Thursday, May 2, 2013

Question about "Message Trees"




I have a question from a reader and I thought of posting the question on the article where it was attached, but it's a bit down on the list, so I think I'll open this topic up to everyone in case someone else has better information sources to help out. If you have an answer, you can comment on this post and I will notify her via email, or she'll see it on the blog. Either way, please help if you can! I think it would be great information to share with everyone! The question is below:

"I'm doing an article about the Message Trees. There is a trail between Colorado and New Mexico, where the cattlemen drove their cattle. They left messages in the trees along the way. The dates go back to early 1900. Do you know anything about this?" --Betty J. Slade

9 comments:

Darla Sue Dollman said...

Dennis Merrell--Very Interesting. Never heard of this but there are some Cowboy Carvings in the rocks at Trinchera Colorado.

Darla Sue Dollman said...

In what way would they leave them ? I know the women would tie notes to the tumble weeds in west Texas and write their thoughts and wishes down.

Maggid said...

In Fawnskin, CA - there was a mail tree - mail & messages for the families living in that area was placed in a specific tree - for people to come gather & take to others living in the forest -

Darla Sue Dollman said...

Norman Wayne Brown--I have an article of a cowboy who penned a love letter as "Texican Bill" and put it in a bale of cotton hoping it would go to Ft Worth and be found by some young lass. But, the bale of cotton went to Manchester, England, was found, printed in newspapers in three European countries and old Bill started receiving letters and postcards galore. He never married any of them but he had a lot of fun "Jawing his yarns with them". I have scans of over 100 postcards he received. I like Margaret the best because she want Bill to meet her mother before they wed. And his turn name was Jugrutha Addison Lafoon, nicknamed "Guff". The article is pending publication and may or may not be printed.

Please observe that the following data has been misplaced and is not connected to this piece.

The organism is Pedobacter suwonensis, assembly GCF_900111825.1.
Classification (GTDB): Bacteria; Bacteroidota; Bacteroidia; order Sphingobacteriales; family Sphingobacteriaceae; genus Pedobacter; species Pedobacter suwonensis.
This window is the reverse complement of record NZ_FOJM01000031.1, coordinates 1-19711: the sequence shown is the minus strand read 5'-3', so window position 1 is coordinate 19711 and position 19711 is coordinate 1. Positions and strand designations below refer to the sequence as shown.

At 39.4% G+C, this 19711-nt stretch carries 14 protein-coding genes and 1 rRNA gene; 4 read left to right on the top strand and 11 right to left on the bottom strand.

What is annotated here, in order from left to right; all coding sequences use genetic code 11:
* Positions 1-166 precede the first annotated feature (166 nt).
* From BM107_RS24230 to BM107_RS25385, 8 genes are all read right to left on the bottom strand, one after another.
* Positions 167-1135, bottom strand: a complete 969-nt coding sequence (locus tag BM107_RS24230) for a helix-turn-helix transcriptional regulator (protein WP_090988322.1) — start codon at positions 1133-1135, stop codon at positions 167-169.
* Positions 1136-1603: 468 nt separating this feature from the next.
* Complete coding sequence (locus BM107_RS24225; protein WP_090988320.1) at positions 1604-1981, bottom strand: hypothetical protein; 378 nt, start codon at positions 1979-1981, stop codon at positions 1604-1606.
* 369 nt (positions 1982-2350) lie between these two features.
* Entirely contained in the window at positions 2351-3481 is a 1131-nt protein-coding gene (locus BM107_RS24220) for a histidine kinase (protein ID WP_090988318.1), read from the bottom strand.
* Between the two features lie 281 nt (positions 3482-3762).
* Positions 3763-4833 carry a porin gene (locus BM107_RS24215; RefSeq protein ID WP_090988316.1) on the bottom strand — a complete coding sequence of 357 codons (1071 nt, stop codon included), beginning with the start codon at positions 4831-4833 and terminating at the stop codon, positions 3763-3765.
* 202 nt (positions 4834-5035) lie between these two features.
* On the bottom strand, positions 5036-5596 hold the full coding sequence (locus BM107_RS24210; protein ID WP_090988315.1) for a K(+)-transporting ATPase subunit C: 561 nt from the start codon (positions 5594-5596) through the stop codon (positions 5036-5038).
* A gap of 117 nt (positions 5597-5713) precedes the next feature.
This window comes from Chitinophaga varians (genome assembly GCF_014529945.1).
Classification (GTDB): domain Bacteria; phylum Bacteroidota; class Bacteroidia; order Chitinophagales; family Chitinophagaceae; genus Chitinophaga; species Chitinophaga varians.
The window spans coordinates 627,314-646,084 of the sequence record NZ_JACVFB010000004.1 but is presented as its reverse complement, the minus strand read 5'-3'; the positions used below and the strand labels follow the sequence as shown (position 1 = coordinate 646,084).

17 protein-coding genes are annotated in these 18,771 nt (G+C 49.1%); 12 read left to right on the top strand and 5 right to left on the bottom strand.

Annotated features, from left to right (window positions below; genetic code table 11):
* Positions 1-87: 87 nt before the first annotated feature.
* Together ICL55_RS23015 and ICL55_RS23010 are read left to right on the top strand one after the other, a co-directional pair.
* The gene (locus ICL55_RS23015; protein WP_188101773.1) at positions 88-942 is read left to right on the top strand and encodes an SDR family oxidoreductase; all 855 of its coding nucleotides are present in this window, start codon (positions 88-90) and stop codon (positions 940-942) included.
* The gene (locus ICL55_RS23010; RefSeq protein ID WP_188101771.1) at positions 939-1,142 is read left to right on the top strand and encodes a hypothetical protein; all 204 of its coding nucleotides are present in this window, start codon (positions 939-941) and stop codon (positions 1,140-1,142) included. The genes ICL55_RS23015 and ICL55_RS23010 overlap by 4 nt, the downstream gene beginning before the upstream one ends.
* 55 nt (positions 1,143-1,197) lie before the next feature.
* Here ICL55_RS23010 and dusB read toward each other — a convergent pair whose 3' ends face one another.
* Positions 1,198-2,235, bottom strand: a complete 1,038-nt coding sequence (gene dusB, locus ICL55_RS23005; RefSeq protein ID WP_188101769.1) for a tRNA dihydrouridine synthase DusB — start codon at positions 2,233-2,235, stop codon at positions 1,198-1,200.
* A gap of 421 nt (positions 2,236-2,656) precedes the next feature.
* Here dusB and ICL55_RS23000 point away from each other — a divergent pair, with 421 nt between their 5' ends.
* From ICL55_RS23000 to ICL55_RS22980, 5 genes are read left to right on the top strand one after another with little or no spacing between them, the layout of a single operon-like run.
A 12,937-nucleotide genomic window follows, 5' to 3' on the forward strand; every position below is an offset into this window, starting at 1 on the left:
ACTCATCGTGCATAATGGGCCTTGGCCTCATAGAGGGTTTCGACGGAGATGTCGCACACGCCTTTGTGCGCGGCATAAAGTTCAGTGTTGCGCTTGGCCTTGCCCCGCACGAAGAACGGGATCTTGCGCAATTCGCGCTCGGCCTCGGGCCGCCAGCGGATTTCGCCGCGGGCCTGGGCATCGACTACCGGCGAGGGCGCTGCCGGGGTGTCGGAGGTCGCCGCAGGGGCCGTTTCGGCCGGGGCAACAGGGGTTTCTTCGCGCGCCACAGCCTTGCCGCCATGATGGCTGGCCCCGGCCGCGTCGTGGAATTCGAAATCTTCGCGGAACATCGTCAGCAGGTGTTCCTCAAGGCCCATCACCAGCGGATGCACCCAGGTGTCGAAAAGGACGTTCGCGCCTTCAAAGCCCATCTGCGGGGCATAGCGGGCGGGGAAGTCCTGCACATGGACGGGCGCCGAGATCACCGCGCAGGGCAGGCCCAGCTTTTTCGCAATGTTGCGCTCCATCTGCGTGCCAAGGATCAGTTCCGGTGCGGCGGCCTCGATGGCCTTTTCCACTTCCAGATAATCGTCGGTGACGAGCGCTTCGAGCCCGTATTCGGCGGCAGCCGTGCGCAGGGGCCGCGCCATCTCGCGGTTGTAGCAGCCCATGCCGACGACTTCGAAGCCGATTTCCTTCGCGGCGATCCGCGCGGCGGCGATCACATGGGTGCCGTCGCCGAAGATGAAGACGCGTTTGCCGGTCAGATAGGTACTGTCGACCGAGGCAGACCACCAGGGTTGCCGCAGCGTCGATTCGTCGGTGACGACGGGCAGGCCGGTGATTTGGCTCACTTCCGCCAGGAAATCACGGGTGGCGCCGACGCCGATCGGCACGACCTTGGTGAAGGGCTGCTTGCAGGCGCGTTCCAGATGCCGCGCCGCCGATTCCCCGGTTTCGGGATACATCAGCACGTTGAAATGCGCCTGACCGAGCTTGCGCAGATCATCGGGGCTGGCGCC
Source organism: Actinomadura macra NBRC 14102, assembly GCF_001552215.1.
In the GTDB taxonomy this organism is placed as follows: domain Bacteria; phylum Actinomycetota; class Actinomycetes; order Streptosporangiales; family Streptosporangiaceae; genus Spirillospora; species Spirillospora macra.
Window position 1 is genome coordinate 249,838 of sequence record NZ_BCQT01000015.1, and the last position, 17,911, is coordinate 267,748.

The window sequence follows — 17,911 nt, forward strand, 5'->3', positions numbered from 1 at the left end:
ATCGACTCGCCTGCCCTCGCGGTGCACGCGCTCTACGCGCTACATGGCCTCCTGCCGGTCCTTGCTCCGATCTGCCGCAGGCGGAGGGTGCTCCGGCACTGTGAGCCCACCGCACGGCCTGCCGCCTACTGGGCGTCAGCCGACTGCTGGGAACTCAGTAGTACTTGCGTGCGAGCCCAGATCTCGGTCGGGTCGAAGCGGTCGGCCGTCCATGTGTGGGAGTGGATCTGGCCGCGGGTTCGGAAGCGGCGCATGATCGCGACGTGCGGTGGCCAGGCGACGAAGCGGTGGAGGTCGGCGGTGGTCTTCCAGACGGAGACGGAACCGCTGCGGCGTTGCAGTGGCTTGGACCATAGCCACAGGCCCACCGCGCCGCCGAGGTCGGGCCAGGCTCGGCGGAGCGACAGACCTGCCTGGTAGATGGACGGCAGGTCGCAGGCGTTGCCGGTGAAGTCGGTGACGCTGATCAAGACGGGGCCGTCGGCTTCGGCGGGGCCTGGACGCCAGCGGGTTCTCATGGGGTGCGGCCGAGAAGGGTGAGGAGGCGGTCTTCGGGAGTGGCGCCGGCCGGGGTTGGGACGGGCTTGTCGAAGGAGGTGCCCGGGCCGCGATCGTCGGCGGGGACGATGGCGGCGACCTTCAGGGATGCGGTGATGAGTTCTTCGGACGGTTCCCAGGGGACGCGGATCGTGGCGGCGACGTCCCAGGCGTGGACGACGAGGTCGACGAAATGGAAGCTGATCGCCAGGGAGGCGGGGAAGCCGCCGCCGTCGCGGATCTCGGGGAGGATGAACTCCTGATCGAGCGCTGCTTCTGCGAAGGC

Back then when they put letters in trees they used containers (tins) to keep them dry. Whatever was handy I think. But it had to be pre-arranged so the parties knew where to look. Was it widespread? Not so sure.

Darla Sue Dollman said...

This last message was left by: Deborah Sanders Lawrence

Betty J. Slade said...

The first I heard of it, I read it in a magazine from La Plata Electric Association, called the Colorado Country Life. They showed the trees and said it was just west of Pagosa Springs, Colorado and between Chimney Rock.. They would leave New Mexico and cross over the border into Colorado. The messages were carved in the aspen trunks. They showed pictures of dates, going back to 1900.

Thank you for looking for me. I googled the magazine, but found nothing. I also went to SUN News in Pagosa Springs, CO and tried to find out. Some of the old timers around here said I had heard about it.

Thank you.

Misha Gericke said...

I guess it would make sense that they'd do it. Can't really say more, though, since I'm not sure about message trees in the US. We have them in South Africa, though, because Sailors used to put letters on specific trees so sailors going home could pick them up and take them home. Maybe the ones along the cattle trails worked on the same basic concept?

Darla Sue Dollman said...

I'm sure it is the same concept, and my goodness this has been a great thread! It reminds me of that 70s song "Tie a Yellow Ribbon." Remember that one? "Tie a yellow ribbon round the old oak tree if you still want me." Or messages in a bottle. It would be so amazing to find a letter in a tree that was left in the 1800s and never picked up. If you read it, would you feel like you were intruding on someone's privacy? How could you not read it, though! I'd have to know what was said, and would spend the rest of my life wondering why the person who was meant to receive the letter never picked it up. This is great material for fiction writing!

Darla Sue Dollman said...

(From Texas Trails Facebook page) Deborah Sanders Lawrence--A new subject to research!Maybe in them were the directions of the trail or good places to camp.The Indians used to make "Marker Trees" they would take a sapling and bend it down with raw hide and tie it to the ground.As it grew it would stay in that shape.It would always point to the direction of a camp ground with water or a trail to take.I know there are still a lot of theses trees in Texas.I have seen quite a few in this area.

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